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Credit growth to ‘remain subdued’ despite stimulus

A surge in mortgage volumes off the back of recent market developments is unlikely amid downside risks on both the supply and demand sides of the market, according to S&P.

Speaking at S&P Global Ratings’ Australian Property Seminar 2019, Sharad Jain, S&P’s director of financial institutions ratings, said he does not expect a rapid pick-up in the flow of housing credit despite recent monetary policy, regulatory and fiscal stimulus.

Mr Jain acknowledged that the Australian Prudential Regulation Authority’s (APRA) recent decision to loosen its mortgage serviceability assessment guidance would improve borrowing capacity, but he said it would not spark an increase in lending volumes.

The S&P analyst said lenders would be reluctant to open their books off the back of scrutiny placed on the financial services industry over the past few years.

“While serviceability [changes], for example, may mean that some borrowers might get higher limits, we don’t think the banks are going to suddenly increase overall lending availability, partly because they still are very sensitive about some of the responsible lending issues that have emerged over the last few years,” he said.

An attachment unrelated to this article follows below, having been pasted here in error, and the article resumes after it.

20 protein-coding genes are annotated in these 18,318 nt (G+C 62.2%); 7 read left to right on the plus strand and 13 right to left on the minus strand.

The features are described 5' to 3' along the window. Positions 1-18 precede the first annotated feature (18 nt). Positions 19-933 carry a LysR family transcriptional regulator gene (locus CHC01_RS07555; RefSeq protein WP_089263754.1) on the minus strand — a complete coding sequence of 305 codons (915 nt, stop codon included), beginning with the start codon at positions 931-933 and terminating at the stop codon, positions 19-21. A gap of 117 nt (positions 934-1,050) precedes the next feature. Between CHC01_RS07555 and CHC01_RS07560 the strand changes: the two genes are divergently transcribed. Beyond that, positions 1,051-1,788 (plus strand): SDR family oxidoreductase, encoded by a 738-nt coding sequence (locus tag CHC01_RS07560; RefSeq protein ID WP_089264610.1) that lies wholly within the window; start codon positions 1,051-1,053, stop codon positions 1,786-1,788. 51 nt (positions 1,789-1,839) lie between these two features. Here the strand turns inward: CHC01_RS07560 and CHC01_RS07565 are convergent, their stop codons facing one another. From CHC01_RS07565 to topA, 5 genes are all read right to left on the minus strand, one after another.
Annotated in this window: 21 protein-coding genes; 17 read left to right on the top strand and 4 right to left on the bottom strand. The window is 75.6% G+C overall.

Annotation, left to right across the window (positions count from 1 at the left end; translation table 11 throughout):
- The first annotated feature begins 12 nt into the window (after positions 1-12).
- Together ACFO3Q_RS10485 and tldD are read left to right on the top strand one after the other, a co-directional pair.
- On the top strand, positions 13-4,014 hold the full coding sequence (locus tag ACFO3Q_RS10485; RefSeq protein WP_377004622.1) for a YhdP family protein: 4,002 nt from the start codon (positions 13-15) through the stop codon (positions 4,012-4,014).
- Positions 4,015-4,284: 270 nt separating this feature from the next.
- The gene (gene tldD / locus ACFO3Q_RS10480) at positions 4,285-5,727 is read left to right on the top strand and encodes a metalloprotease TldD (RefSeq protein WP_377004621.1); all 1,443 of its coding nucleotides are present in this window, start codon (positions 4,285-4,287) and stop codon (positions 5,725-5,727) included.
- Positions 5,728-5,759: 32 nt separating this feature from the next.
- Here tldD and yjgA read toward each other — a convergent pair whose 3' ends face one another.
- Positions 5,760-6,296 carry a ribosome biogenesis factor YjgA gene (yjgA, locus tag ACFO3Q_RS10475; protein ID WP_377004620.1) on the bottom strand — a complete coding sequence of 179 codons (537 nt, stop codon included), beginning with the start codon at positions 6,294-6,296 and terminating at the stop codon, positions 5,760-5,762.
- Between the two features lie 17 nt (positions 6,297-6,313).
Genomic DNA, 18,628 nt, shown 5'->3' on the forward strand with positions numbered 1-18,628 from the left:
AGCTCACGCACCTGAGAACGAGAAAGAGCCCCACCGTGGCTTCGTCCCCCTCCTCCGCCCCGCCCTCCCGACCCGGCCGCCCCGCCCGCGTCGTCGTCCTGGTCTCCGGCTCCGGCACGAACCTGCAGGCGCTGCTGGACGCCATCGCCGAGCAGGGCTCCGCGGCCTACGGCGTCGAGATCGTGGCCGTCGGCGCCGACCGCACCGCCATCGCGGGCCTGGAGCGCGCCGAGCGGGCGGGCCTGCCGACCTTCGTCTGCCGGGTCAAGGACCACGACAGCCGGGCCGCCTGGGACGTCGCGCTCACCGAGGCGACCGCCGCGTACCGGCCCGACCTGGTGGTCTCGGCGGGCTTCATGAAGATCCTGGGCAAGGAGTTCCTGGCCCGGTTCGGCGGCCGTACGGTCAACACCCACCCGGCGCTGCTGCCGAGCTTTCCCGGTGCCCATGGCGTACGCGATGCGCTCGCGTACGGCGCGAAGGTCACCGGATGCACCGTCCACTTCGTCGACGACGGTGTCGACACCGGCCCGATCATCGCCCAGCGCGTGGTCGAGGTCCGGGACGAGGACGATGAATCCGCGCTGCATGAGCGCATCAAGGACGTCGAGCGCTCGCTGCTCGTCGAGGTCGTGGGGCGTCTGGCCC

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Mr Jain added that uncertainties in the domestic and global economic environment would also contain the industry’s appetite to lend.

“As benign as the Australian economic outlook is in comparison to the global outlook, [there’s] still somewhat subdued consumer and business sentiment,” he added.  

“Against all that backdrop, we think credit growth [is also] going to remain subdued.”  

This follows remarks from Erin Kitson, S&P’s director of structured finance ratings, who said that an increase in demand for housing would be offset by challenges in the household sector and, in turn, weigh on an expected property price rebound.

“I think the extent to which [stimulus helps] mount a recovery will be restrained in some respects by a more cautious household sector,” she said.

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“We still have weak wage growth and a high level of household indebtedness, so I think that will act as a slight handbrake on property prices taking off again any time soon.”

However, Mr Jain noted that he expects annual credit growth to rise to around 4 per cent in the next year or two.

The latest Financial Aggregates data from the Reserve Bank of Australia (RBA) revealed that housing credit grew 3.5 per cent in the year to 30 June 2019, down from 5.6 per cent in the previous corresponding period.  

[Related: Household sector downsides to serve as ‘handbrake’ on price growth]

Credit growth to ‘remain subdued’ despite stimulus
S&P Global
mortgagebusiness

Charbel Kadib

Charbel Kadib is the news editor on the mortgages titles at Momentum Media.

Before joining the team in 2017, Charbel completed internships with public relations agency Fifty Acres, and the Department of Communications and the Arts.

You can email Charbel on: This email address is being protected from spambots. You need JavaScript enabled to view it.

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